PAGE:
The C.S. Mott Children's Hospital National Poll on Children's Health (Mott Poll) measures parental attitudes, experiences and priorities regarding health-related issues and trends for US children. Located within the Susan B. Meister Child Health Evaluation and Research Center of the University of Michigan, the goal of the Mott Poll is to represent the parental perspective in coverage of child health topics. Results are disseminated through monthly Mott Poll Reports, academic publications, and conference presentations.
Timely findings from the Poll contribute to public dialogue about children’s health and health policy. Findings also inform new policy initiatives and research ideas regarding a wide range of child and adolescent health issues, including parenting, school environments, mental and emotional health, and vaccines.
Data collection for the Mott Poll draws upon a nationally representative probability-sample panel of US households, the KnowledgePanel® (Ipsos Public Affairs, LLC). The KnowledgePanel® is the largest national, probability-based panel in the US. Panel recruitment utilizes address-based sampling; households without Internet access are provided a web-enabled computer and free Internet service.
Mott Poll web-based surveys are fielded about 3 times per year with a sample of approximately 2000 KnowledgePanel® members who have children in their household. Each fielding includes multiple child health topics, with questions targeted based on family characteristics (e.g., child age, chronic condition status).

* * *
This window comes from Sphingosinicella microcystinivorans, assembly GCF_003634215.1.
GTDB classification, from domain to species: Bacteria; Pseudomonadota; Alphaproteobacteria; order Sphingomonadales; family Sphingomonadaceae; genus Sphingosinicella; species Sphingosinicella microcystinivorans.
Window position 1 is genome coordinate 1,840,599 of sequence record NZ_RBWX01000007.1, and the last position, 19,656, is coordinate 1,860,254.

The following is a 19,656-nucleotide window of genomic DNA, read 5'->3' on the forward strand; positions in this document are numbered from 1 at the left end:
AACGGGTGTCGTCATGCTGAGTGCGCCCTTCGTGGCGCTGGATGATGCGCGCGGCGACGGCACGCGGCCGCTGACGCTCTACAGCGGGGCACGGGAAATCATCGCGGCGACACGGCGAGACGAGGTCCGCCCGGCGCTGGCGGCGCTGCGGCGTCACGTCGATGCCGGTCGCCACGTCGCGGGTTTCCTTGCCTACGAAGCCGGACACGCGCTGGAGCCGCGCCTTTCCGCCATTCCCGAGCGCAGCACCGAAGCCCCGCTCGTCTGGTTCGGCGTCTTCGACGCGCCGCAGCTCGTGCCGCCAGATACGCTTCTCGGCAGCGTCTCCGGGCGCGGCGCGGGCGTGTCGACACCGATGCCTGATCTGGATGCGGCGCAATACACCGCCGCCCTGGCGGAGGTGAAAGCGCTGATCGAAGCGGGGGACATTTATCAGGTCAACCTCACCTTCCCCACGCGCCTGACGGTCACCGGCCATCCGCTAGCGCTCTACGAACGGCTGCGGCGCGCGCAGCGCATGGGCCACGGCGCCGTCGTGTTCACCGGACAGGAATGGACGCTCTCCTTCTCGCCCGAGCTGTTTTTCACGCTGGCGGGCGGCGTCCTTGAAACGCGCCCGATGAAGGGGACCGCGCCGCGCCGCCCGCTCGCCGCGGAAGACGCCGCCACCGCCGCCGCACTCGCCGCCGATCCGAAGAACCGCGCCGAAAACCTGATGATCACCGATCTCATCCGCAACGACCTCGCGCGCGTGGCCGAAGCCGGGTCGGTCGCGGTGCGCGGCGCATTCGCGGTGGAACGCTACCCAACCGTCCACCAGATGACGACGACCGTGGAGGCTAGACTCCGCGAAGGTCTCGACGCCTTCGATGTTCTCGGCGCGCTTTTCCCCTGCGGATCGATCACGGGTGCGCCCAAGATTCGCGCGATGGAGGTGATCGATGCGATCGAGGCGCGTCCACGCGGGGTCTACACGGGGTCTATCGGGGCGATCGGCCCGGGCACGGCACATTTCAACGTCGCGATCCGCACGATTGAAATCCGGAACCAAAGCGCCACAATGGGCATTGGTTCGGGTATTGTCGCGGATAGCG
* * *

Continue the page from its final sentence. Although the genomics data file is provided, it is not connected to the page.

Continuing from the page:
Once data collection is complete, Ipsos provides the Mott Poll team with de-identified survey responses and respondent demographic characteristics (e.g., age, race, educational level, household income). To reduce the effects of potential non-response and non-coverage due to panel recruitment methods and panel attrition, Ipsos constructs panel demographic post-stratification weights. Starting with each panel member’s base weight, an iterative ranking procedure is used to achieve an optimal approximation of the relevant benchmarks from the most recent data from the Current Population Survey (CPS). Weighting allows Mott Poll to be generalized to the US population.
A typical Mott Poll analysis includes generating weighted proportions for each survey items. Bivariate analyses explore associations between key survey questions and relevant parent and child demographic characteristics. Margin of error is calculated to describe the precision of results.
Co-Director: Sarah J. Clark, MPH
Research Scientist, Department of Pediatrics, University of Michigan
Co-Director: Gary L. Freed, MD, MPH
Percy and Mary Murphy Professor of Pediatrics at the University of Michigan Medical School and Professor of Health Management and Policy at the University of Michigan School of Public Health
Poll Manager: Dianne C. Singer, MPH
Data Analyst: Acham Gebremariam, MS
Publication Designer: Sara L. Schultz, MPS